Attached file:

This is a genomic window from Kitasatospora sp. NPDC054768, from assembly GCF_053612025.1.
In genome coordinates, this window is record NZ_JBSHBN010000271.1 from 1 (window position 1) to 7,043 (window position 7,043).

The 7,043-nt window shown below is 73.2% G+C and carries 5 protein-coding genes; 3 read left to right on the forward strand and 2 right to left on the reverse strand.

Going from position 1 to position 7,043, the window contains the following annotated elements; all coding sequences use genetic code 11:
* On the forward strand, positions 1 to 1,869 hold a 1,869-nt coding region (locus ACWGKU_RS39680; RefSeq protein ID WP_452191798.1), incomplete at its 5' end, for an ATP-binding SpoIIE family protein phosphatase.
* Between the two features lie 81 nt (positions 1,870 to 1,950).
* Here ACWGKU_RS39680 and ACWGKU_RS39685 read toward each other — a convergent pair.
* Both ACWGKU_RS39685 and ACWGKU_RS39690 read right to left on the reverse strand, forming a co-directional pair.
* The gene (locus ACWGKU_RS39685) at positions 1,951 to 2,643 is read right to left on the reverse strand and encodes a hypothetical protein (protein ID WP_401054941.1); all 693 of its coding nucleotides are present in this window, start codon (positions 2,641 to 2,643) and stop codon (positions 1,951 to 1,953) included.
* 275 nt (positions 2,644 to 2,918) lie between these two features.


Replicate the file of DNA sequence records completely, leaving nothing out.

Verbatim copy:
This is a genomic window from Kitasatospora sp. NPDC054768, from assembly GCF_053612025.1.
In genome coordinates, this window is record NZ_JBSHBN010000271.1 from 1 (window position 1) to 7,043 (window position 7,043).

The 7,043-nt window shown below is 73.2% G+C and carries 5 protein-coding genes; 3 read left to right on the forward strand and 2 right to left on the reverse strand.

Going from position 1 to position 7,043, the window contains the following annotated elements; all coding sequences use genetic code 11:
* On the forward strand, positions 1 to 1,869 hold a 1,869-nt coding region (locus ACWGKU_RS39680; RefSeq protein ID WP_452191798.1), incomplete at its 5' end, for an ATP-binding SpoIIE family protein phosphatase.
* Between the two features lie 81 nt (positions 1,870 to 1,950).
* Here ACWGKU_RS39680 and ACWGKU_RS39685 read toward each other — a convergent pair.
* Both ACWGKU_RS39685 and ACWGKU_RS39690 read right to left on the reverse strand, forming a co-directional pair.
* The gene (locus ACWGKU_RS39685) at positions 1,951 to 2,643 is read right to left on the reverse strand and encodes a hypothetical protein (protein ID WP_401054941.1); all 693 of its coding nucleotides are present in this window, start codon (positions 2,641 to 2,643) and stop codon (positions 1,951 to 1,953) included.
* 275 nt (positions 2,644 to 2,918) lie between these two features.